Title VII makes it unlawful “to discriminate against any individual with respect to compensation, terms, conditions, or privileges of employment, because of such individual's sex․" 42 U.S.C. § 2000e-2(a)(1). The Courts have recognized two bases on which an aggrieved employee may proceed in a sex discrimination claim: disparate treatment and disparate impact. Disparate treatment arises when an employer “treats some people less favorably than others because of their ․ sex.” Disparate treatment is permissible under Title VII only if justified as a bona fide occupational qualification (“BFOQ”). A BFOQ is a qualification that is reasonably necessary to the normal operation or essence of an employer's business. See 42 U.S.C. § 2000e-2.
An employer's policy amounts to disparate treatment if it treats men and women differently on its face. For
example, in UAW v. Johnson Controls, 499 U.S. 187 1991), defendant Johnson Controls barred fertile women, but not fertile men, from jobs entailing high levels of lead exposure. The Court concluded this was disparate treatment: “Johnson Controls' policy is not neutral because it does not apply to the reproductive capacity of the company's male employees in the same way as it applies to that of the females.” The Court has made it clear that such an “explicit gender-based policy is sex discrimination under § 703(a) [of Title VII of the Civil Rights
Act of 1964, 42 U.S.C. § 2000e-2(a) ] and thus may be defended only as a BFOQ.”
However, an appearance standard that imposes different but essentially equal burdens on men and women is not disparate treatment and does not give rise to a gender discrimination claim. For example, in Fountain v. Safeway Stores, Inc., 555 F.2d 753 (9th Cir.1977), the court held that a store may impose different hair length requirements on men and women, and may require men but not women to wear neckties. In that case, the court noted that regulations promulgated by employers which require male employees to conform to different grooming and dress standards than female employees is not sex discrimination within the meaning of Title VII.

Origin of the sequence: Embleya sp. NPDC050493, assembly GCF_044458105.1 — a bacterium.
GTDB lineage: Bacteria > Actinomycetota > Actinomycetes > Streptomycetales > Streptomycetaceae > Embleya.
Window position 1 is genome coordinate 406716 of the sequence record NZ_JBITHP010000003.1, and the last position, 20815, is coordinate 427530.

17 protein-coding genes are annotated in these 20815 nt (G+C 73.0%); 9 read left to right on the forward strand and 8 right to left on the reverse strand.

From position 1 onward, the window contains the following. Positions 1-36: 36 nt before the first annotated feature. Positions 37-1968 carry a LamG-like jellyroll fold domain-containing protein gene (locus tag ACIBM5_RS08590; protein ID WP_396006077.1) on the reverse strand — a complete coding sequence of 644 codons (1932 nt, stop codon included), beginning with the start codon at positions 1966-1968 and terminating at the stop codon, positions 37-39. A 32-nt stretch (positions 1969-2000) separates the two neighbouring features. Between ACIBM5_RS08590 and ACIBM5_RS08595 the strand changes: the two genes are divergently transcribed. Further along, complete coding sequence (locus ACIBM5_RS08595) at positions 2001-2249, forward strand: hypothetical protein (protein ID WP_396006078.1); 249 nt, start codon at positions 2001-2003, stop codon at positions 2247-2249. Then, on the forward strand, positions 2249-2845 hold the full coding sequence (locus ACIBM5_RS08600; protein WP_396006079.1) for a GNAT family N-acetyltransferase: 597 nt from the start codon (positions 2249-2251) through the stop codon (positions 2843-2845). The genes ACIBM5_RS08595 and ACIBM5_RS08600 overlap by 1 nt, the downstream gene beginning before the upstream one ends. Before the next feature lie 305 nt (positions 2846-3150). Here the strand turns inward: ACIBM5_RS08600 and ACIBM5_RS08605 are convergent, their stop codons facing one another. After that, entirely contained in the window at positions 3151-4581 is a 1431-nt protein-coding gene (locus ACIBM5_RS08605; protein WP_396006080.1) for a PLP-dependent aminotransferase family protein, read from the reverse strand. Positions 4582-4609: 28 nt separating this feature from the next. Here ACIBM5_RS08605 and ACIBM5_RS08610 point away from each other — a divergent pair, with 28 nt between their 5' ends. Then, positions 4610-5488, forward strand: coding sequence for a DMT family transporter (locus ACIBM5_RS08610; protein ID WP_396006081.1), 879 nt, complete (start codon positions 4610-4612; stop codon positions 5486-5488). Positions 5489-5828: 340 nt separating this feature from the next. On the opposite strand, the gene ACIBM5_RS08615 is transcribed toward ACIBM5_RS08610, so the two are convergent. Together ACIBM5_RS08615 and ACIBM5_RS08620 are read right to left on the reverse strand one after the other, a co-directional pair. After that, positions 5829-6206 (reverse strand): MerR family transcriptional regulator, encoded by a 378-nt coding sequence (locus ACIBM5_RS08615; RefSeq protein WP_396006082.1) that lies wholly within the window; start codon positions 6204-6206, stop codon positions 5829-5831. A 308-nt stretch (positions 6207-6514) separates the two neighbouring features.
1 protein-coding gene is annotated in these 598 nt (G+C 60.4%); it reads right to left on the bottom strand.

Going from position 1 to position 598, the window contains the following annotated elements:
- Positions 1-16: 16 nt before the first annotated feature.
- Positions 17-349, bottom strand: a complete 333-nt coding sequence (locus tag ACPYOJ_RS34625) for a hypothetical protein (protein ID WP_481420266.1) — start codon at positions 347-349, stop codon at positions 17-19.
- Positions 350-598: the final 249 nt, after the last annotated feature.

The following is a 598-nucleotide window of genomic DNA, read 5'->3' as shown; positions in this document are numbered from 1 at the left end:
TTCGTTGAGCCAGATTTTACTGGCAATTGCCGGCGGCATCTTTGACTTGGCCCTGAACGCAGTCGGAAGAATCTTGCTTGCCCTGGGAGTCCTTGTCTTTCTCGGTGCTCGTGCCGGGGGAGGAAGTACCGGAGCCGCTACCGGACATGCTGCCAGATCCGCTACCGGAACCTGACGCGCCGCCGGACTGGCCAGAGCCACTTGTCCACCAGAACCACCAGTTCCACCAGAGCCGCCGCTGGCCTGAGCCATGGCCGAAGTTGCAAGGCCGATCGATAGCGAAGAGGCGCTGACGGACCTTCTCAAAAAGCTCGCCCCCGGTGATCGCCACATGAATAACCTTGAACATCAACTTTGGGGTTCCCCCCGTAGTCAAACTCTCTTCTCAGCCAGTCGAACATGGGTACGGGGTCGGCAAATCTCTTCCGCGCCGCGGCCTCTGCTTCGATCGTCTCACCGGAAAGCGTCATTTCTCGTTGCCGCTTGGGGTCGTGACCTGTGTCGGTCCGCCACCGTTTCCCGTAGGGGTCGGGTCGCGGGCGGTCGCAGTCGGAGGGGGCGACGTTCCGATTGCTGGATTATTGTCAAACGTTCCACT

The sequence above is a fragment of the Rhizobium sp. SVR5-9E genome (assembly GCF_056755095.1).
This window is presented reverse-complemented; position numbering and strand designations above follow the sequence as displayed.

On the other hand, a sex-differentiated appearance standard that imposes unequal burdens on men and
women is disparate treatment that must be justified as a BFOQ or it will be found an unlawful discrimination. Thus, an employer can require all employees to wear sex-differentiated uniforms, but it cannot require only female employees to wear uniforms. See Carroll v. Talman Fed. Sav. & Loan Ass'n of Chicago, 604 F.2d 1028 (7th Cir.1979). An airline can require all flight attendants to wear contacts instead of glasses, but it cannot
require only its female flight attendants to do so. (See Laffey v. Northwest Airlines, Inc., 366 F.Supp. 763 (D.D.C.1973).
In one recent case United Airlines was found to have engaged in gender discriminatoin when it had a weight policy with respect to its flight attendants, that imposed stricter standards on women than on men.
For more information about different kinds of discrimination, please visit our San Francisco Employment Lawyer Blog.
Recently, one employee of Caltrans contacted me in what seemed to be an urgent need for help and legal representation, as she was subjected to egregious harassment by her supervisor, and could not get any help from the higher management or human resources department. Her supervisor openly and repeatedly disregarded her disability limitations in t he most humiliating manner.